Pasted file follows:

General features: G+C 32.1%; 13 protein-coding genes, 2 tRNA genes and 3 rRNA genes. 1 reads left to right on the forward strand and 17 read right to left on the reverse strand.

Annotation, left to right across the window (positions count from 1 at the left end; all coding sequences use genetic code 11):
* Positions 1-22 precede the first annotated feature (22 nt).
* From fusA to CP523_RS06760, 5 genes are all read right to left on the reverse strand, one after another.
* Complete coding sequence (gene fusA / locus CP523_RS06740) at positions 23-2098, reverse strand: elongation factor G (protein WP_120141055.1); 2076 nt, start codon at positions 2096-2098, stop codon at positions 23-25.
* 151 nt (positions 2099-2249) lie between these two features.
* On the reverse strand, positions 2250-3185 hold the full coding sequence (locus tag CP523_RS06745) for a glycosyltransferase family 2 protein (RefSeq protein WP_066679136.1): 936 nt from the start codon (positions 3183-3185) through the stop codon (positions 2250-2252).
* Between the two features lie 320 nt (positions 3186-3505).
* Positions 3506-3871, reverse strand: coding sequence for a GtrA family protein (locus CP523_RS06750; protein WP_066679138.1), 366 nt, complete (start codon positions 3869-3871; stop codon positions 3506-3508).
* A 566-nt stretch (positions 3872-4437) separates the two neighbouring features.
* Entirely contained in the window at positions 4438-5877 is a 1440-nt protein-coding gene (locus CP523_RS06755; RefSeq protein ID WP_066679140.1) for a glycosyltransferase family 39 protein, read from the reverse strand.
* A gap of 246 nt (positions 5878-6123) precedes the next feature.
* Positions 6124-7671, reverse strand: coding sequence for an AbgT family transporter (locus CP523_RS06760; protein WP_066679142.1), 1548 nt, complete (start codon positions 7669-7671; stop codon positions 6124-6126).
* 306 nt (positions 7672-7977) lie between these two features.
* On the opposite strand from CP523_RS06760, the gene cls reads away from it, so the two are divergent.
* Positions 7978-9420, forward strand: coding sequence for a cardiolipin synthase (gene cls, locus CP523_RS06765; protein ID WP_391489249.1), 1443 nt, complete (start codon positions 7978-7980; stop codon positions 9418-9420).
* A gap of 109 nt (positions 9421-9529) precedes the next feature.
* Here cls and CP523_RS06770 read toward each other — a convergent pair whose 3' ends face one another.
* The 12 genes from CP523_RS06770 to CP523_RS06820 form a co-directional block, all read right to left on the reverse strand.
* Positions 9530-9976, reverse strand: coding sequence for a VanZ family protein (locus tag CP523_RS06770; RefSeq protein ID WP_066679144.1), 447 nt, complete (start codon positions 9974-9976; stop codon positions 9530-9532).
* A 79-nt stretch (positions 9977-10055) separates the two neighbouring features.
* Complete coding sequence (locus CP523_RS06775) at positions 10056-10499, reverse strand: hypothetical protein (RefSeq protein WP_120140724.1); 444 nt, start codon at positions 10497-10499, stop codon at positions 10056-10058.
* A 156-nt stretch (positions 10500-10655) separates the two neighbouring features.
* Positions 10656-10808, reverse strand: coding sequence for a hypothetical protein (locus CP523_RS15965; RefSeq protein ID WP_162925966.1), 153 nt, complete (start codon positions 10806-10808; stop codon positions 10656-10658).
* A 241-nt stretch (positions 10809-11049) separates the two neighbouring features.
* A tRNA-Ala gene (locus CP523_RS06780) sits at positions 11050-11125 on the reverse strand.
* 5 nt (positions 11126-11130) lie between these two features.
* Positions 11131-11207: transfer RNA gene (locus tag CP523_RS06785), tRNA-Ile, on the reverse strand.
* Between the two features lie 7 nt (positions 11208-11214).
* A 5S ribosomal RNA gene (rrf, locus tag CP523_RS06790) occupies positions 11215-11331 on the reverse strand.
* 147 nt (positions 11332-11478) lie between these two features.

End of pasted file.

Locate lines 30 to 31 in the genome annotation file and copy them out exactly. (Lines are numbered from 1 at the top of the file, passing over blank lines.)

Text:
* A 5S ribosomal RNA gene (rrf, locus tag CP523_RS06790) occupies positions 11215-11331 on the reverse strand.
* 147 nt (positions 11332-11478) lie between these two features.